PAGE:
Jake and Mary Jacobs celebrated 70 years of a beautiful marriage this year, but they had to overcome many obstacles to get there.

Jake was one of the few black men in the city where Mary, a White woman, and Jake, a Black man, lived in 1940s Britain.

It would have been easy for Mary to leave, but she had fallen in love and would go to any length to remain with her beloved, despite her father’s orders.

“When I told my father I intended to marry Jake, he replied, ‘You will never set foot in this house again if you marry that man.’”

When Jake immigrated from Trinidad during the war, they met at the same technical institution where Mary was taking typing and shorthand lessons, and he was through Air Force training.

Jake struck up a conversation with Mary, who lived in Lancashire then, and she was impressed by his knowledge of Shakespeare.

He and his companion invited Mary and her friend to join them for a picnic, but a woman riding by noticed them and reported Mary to her father because she was shocked to see two English ladies speaking with black boys. Mary was not permitted to return to see her father.

When Jake returned to Trinidad, they wrote to each other, and he moved to the United Kingdom a few years later to find better-paying employment.

Jake proposed to Mary when she was 19 years old; she accepted, but when she told her family, they kicked her out.

“I only had one small piece of luggage when I departed.”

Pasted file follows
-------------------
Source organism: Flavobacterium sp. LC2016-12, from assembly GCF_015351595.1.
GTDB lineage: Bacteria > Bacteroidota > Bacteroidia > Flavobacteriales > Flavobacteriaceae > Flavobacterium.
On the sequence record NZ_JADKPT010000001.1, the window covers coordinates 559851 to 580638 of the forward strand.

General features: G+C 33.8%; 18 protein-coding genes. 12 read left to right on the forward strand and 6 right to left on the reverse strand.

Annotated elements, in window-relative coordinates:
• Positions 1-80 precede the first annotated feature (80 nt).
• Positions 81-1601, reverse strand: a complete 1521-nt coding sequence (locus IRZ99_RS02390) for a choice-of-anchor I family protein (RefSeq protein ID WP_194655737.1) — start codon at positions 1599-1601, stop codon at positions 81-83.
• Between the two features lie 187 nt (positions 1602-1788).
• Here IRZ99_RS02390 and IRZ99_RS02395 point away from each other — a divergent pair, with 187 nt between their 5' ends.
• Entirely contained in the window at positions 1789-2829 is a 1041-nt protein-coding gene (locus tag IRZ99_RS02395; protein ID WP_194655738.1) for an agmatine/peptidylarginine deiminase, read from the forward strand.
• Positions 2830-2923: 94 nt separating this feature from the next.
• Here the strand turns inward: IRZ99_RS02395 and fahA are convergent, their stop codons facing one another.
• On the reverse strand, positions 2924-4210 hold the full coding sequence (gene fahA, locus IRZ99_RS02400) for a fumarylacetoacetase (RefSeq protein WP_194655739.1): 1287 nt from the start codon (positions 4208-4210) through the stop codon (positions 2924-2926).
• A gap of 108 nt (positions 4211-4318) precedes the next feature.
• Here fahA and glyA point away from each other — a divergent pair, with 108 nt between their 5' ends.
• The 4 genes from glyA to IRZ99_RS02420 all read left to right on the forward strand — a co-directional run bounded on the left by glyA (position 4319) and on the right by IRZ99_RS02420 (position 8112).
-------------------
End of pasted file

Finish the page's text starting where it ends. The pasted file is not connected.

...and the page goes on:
While her father was ‘horrified’ that she was considering marrying a black man, Mary didn’t realize the rest of society felt the same way.

“The first years of our marriage were misery in Birmingham – I cried daily and barely ate. Nobody spoke to us, we couldn’t find a place to live since no one would rent to a black man, and we didn’t have any money.”

Walking down the street with Mary was tough because people would point at them.

Mary became pregnant, and the couple relished the prospect of becoming parents, but at eight months, she gave birth to a stillborn child.

“It wasn’t related to the stress I was under,” she explained, “but it crushed my heart, and we never had any more children.”

With Mary working as a teacher and advancing to assistant principal of a British school and Jake finding a position with the Post Office, their lives did improve.

They established new friends, but Mary stated that she felt compelled to inform people that her husband was black before introducing them to him.

“My father died when I was 30, and while we had reconciled by then, he never approved of Jake,” she explained.

Jake, 89, and Mary, 84, are currently residents of Solihull, a town south of Birmingham. They recently celebrated their 70th wedding anniversary.

Jake says he has no regrets, but he also claims that today’s black youth have no idea what life was like for him in 1940s Britain.

“Every day, I am subjected to abuse.”

“Every day after I landed in the United Kingdom, I was treated to abuse. On a bus once, a man wiped his hands over my neck and remarked, ‘I wanted to check if the dirt would come off.’”

“And you couldn’t work in an office back then because a black man in an office with all the white girls wasn’t considered safe.”

Despite the hardships, bias, and abuse, the couple remains genuinely in love and has no regrets about their marriage. They’ve been married for over 70 years and are still going strong.

These two are great inspirations, and I wish them a lifetime of happiness because of their love for one another.